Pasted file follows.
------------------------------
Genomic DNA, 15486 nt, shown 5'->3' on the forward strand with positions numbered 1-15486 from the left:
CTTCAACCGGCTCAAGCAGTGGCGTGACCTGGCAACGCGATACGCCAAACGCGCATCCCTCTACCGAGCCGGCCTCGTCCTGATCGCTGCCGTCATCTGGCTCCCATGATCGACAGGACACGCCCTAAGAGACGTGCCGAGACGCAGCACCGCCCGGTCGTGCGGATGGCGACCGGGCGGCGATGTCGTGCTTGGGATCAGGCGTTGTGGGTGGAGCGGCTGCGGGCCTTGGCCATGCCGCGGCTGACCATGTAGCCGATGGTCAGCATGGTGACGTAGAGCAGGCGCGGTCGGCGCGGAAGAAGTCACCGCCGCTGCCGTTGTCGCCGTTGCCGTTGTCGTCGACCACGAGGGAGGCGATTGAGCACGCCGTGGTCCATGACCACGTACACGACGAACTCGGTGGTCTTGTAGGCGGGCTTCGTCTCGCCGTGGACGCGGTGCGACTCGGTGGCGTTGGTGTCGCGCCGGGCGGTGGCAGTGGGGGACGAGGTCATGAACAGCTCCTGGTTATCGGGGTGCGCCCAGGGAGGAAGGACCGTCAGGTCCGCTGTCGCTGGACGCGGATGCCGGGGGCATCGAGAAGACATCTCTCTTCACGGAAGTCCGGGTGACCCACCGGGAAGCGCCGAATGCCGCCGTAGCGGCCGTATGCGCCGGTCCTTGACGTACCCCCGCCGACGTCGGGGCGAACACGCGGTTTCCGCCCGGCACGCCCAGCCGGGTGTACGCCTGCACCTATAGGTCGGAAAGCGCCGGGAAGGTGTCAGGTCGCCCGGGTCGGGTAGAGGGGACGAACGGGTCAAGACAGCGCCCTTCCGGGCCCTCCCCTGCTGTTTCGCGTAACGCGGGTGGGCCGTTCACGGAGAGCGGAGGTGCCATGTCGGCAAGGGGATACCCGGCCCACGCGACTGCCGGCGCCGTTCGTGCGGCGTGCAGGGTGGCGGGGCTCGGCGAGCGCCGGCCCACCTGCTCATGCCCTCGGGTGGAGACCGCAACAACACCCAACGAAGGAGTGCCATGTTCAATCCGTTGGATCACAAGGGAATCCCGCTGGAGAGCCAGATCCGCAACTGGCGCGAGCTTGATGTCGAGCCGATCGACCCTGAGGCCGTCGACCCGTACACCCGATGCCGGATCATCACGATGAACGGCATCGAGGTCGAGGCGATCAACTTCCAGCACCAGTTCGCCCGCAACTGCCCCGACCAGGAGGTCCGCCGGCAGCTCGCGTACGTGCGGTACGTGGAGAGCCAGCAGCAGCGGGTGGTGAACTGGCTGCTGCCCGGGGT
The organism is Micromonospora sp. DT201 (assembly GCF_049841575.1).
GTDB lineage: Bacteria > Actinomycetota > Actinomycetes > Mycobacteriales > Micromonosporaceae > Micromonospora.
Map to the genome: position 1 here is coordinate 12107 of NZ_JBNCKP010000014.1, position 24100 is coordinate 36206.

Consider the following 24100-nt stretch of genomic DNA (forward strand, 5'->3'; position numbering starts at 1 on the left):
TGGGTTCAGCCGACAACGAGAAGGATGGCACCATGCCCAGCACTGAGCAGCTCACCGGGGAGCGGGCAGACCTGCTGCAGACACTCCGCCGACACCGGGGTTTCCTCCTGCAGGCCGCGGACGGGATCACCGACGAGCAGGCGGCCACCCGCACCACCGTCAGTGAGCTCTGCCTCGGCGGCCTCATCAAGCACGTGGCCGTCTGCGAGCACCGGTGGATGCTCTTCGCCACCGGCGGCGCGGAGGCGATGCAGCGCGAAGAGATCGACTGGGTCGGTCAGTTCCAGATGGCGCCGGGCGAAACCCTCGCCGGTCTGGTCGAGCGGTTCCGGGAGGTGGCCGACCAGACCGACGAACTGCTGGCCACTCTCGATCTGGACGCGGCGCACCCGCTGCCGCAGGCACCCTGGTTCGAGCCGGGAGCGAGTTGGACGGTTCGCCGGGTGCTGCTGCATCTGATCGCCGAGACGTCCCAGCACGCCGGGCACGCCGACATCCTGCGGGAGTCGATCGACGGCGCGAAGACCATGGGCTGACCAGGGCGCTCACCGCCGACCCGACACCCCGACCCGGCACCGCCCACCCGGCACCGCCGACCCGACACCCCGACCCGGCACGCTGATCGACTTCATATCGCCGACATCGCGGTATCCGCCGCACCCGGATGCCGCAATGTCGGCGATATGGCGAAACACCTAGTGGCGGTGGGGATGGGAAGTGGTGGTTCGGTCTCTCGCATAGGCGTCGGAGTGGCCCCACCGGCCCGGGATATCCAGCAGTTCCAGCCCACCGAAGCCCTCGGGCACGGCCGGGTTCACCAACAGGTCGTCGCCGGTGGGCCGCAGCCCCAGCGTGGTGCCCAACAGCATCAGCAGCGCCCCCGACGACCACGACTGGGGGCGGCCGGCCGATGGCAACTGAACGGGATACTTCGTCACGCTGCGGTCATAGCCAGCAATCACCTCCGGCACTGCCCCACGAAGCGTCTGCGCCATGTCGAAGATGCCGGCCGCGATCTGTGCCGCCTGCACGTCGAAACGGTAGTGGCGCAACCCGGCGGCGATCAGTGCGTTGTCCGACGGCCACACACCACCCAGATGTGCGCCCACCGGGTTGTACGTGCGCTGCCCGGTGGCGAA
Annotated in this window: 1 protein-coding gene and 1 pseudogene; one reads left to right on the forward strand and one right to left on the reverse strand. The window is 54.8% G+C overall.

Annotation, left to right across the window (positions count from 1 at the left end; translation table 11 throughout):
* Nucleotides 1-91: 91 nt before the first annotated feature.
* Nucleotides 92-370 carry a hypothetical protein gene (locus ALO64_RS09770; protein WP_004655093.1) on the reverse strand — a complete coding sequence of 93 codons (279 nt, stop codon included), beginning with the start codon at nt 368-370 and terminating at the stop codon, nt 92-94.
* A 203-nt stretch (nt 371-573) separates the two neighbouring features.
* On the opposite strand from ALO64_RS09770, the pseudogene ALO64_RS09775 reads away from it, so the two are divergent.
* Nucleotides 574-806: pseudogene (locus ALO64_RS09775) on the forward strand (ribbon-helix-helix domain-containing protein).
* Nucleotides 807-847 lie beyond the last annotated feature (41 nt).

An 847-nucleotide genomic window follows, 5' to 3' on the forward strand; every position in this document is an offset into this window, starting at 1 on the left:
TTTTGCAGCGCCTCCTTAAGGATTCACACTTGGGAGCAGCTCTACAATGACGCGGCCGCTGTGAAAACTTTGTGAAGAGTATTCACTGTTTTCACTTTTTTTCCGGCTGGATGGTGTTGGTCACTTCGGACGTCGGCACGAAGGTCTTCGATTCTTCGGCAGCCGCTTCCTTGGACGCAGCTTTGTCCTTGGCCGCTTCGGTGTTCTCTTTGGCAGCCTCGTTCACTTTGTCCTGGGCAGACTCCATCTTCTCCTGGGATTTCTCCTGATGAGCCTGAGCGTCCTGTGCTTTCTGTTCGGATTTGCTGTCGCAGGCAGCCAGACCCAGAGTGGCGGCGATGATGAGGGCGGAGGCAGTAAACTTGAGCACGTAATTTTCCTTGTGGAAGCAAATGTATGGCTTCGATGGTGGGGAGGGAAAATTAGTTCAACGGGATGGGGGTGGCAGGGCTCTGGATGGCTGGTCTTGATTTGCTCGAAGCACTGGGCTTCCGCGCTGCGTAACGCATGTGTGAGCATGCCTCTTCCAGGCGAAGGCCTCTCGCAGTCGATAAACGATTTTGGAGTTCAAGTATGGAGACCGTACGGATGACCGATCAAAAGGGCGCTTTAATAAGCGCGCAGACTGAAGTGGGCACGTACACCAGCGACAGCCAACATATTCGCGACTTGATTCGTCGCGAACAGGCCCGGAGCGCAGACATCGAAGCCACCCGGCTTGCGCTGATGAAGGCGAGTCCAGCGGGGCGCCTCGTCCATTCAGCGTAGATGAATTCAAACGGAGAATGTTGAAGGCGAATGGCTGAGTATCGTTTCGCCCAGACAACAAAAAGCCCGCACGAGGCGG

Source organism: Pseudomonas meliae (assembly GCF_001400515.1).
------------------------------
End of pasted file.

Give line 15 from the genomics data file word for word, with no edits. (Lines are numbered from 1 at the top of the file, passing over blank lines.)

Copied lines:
* Nucleotides 807-847 lie beyond the last annotated feature (41 nt).